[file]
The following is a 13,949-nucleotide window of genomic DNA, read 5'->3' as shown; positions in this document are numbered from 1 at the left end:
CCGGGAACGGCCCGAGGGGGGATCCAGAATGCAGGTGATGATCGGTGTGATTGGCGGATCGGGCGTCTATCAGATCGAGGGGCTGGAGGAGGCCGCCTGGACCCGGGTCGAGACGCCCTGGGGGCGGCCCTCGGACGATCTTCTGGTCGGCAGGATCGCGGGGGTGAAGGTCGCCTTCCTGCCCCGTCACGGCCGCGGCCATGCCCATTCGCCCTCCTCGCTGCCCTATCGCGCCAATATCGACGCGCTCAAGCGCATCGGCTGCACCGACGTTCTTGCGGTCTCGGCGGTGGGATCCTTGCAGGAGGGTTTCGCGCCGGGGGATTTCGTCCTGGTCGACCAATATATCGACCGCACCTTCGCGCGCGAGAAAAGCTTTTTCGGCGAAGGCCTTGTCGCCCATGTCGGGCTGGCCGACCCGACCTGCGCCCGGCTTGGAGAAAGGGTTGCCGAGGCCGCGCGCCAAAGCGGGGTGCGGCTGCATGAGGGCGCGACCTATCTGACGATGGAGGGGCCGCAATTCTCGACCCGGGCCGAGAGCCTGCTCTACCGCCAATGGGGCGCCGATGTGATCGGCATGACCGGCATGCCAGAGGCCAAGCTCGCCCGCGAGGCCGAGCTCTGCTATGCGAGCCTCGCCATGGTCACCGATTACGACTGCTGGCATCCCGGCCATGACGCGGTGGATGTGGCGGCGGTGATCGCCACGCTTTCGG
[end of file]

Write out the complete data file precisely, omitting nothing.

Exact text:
The following is a 13,949-nucleotide window of genomic DNA, read 5'->3' as shown; positions in this document are numbered from 1 at the left end:
CCGGGAACGGCCCGAGGGGGGATCCAGAATGCAGGTGATGATCGGTGTGATTGGCGGATCGGGCGTCTATCAGATCGAGGGGCTGGAGGAGGCCGCCTGGACCCGGGTCGAGACGCCCTGGGGGCGGCCCTCGGACGATCTTCTGGTCGGCAGGATCGCGGGGGTGAAGGTCGCCTTCCTGCCCCGTCACGGCCGCGGCCATGCCCATTCGCCCTCCTCGCTGCCCTATCGCGCCAATATCGACGCGCTCAAGCGCATCGGCTGCACCGACGTTCTTGCGGTCTCGGCGGTGGGATCCTTGCAGGAGGGTTTCGCGCCGGGGGATTTCGTCCTGGTCGACCAATATATCGACCGCACCTTCGCGCGCGAGAAAAGCTTTTTCGGCGAAGGCCTTGTCGCCCATGTCGGGCTGGCCGACCCGACCTGCGCCCGGCTTGGAGAAAGGGTTGCCGAGGCCGCGCGCCAAAGCGGGGTGCGGCTGCATGAGGGCGCGACCTATCTGACGATGGAGGGGCCGCAATTCTCGACCCGGGCCGAGAGCCTGCTCTACCGCCAATGGGGCGCCGATGTGATCGGCATGACCGGCATGCCAGAGGCCAAGCTCGCCCGCGAGGCCGAGCTCTGCTATGCGAGCCTCGCCATGGTCACCGATTACGACTGCTGGCATCCCGGCCATGACGCGGTGGATGTGGCGGCGGTGATCGCCACGCTTTCGG